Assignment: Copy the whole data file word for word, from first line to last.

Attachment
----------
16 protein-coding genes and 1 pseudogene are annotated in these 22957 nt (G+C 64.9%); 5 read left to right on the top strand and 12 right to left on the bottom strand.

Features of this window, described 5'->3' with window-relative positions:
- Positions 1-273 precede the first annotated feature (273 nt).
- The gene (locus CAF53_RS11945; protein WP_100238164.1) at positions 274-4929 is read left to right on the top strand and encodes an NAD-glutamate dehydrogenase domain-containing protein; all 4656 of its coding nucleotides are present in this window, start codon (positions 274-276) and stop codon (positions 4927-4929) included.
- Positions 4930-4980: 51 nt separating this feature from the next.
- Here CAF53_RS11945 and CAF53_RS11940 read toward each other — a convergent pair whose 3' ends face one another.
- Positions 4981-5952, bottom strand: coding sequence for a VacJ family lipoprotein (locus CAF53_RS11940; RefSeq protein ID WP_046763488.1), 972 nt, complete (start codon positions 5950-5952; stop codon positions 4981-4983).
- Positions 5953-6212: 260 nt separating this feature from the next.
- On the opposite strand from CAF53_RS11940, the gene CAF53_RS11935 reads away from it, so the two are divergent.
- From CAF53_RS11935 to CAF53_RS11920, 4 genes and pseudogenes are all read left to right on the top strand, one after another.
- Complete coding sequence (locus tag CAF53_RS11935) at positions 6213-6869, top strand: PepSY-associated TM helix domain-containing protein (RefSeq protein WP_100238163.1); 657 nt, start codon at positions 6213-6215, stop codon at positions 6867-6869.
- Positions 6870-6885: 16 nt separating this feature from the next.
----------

16 protein-coding genes and 1 pseudogene are annotated in these 22957 nt (G+C 64.9%); 5 read left to right on the top strand and 12 right to left on the bottom strand.

Features of this window, described 5'->3' with window-relative positions:
- Positions 1-273 precede the first annotated feature (273 nt).
- The gene (locus CAF53_RS11945; protein WP_100238164.1) at positions 274-4929 is read left to right on the top strand and encodes an NAD-glutamate dehydrogenase domain-containing protein; all 4656 of its coding nucleotides are present in this window, start codon (positions 274-276) and stop codon (positions 4927-4929) included.
- Positions 4930-4980: 51 nt separating this feature from the next.
- Here CAF53_RS11945 and CAF53_RS11940 read toward each other — a convergent pair whose 3' ends face one another.
- Positions 4981-5952, bottom strand: coding sequence for a VacJ family lipoprotein (locus CAF53_RS11940; RefSeq protein ID WP_046763488.1), 972 nt, complete (start codon positions 5950-5952; stop codon positions 4981-4983).
- Positions 5953-6212: 260 nt separating this feature from the next.
- On the opposite strand from CAF53_RS11940, the gene CAF53_RS11935 reads away from it, so the two are divergent.
- From CAF53_RS11935 to CAF53_RS11920, 4 genes and pseudogenes are all read left to right on the top strand, one after another.
- Complete coding sequence (locus tag CAF53_RS11935) at positions 6213-6869, top strand: PepSY-associated TM helix domain-containing protein (RefSeq protein WP_100238163.1); 657 nt, start codon at positions 6213-6215, stop codon at positions 6867-6869.
- Positions 6870-6885: 16 nt separating this feature from the next.